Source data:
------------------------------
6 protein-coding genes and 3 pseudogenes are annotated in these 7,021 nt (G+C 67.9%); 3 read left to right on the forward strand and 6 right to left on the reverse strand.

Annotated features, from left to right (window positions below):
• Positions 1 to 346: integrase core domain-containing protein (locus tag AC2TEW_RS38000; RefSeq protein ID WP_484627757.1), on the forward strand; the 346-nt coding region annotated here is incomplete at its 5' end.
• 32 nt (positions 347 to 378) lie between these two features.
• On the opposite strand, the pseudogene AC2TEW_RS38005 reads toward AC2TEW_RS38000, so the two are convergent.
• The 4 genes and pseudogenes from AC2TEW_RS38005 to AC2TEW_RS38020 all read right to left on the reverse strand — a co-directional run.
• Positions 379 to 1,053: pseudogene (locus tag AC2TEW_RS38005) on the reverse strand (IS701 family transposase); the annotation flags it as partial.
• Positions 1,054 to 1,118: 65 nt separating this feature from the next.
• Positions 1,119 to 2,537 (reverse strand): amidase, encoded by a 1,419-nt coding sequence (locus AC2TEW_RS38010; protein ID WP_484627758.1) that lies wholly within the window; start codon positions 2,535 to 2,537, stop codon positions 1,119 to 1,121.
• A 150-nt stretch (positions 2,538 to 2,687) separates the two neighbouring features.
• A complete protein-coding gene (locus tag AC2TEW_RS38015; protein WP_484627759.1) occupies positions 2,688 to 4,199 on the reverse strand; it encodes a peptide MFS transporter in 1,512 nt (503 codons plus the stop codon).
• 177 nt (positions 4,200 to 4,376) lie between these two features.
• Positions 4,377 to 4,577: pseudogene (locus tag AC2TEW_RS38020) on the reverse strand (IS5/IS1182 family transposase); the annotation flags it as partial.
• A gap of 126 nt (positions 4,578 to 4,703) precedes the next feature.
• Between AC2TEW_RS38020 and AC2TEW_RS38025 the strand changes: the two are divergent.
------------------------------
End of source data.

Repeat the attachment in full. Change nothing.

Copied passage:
6 protein-coding genes and 3 pseudogenes are annotated in these 7,021 nt (G+C 67.9%); 3 read left to right on the forward strand and 6 right to left on the reverse strand.

Annotated features, from left to right (window positions below):
• Positions 1 to 346: integrase core domain-containing protein (locus tag AC2TEW_RS38000; RefSeq protein ID WP_484627757.1), on the forward strand; the 346-nt coding region annotated here is incomplete at its 5' end.
• 32 nt (positions 347 to 378) lie between these two features.
• On the opposite strand, the pseudogene AC2TEW_RS38005 reads toward AC2TEW_RS38000, so the two are convergent.
• The 4 genes and pseudogenes from AC2TEW_RS38005 to AC2TEW_RS38020 all read right to left on the reverse strand — a co-directional run.
• Positions 379 to 1,053: pseudogene (locus tag AC2TEW_RS38005) on the reverse strand (IS701 family transposase); the annotation flags it as partial.
• Positions 1,054 to 1,118: 65 nt separating this feature from the next.
• Positions 1,119 to 2,537 (reverse strand): amidase, encoded by a 1,419-nt coding sequence (locus AC2TEW_RS38010; protein ID WP_484627758.1) that lies wholly within the window; start codon positions 2,535 to 2,537, stop codon positions 1,119 to 1,121.
• A 150-nt stretch (positions 2,538 to 2,687) separates the two neighbouring features.
• A complete protein-coding gene (locus tag AC2TEW_RS38015; protein WP_484627759.1) occupies positions 2,688 to 4,199 on the reverse strand; it encodes a peptide MFS transporter in 1,512 nt (503 codons plus the stop codon).
• 177 nt (positions 4,200 to 4,376) lie between these two features.
• Positions 4,377 to 4,577: pseudogene (locus tag AC2TEW_RS38020) on the reverse strand (IS5/IS1182 family transposase); the annotation flags it as partial.
• A gap of 126 nt (positions 4,578 to 4,703) precedes the next feature.
• Between AC2TEW_RS38020 and AC2TEW_RS38025 the strand changes: the two are divergent.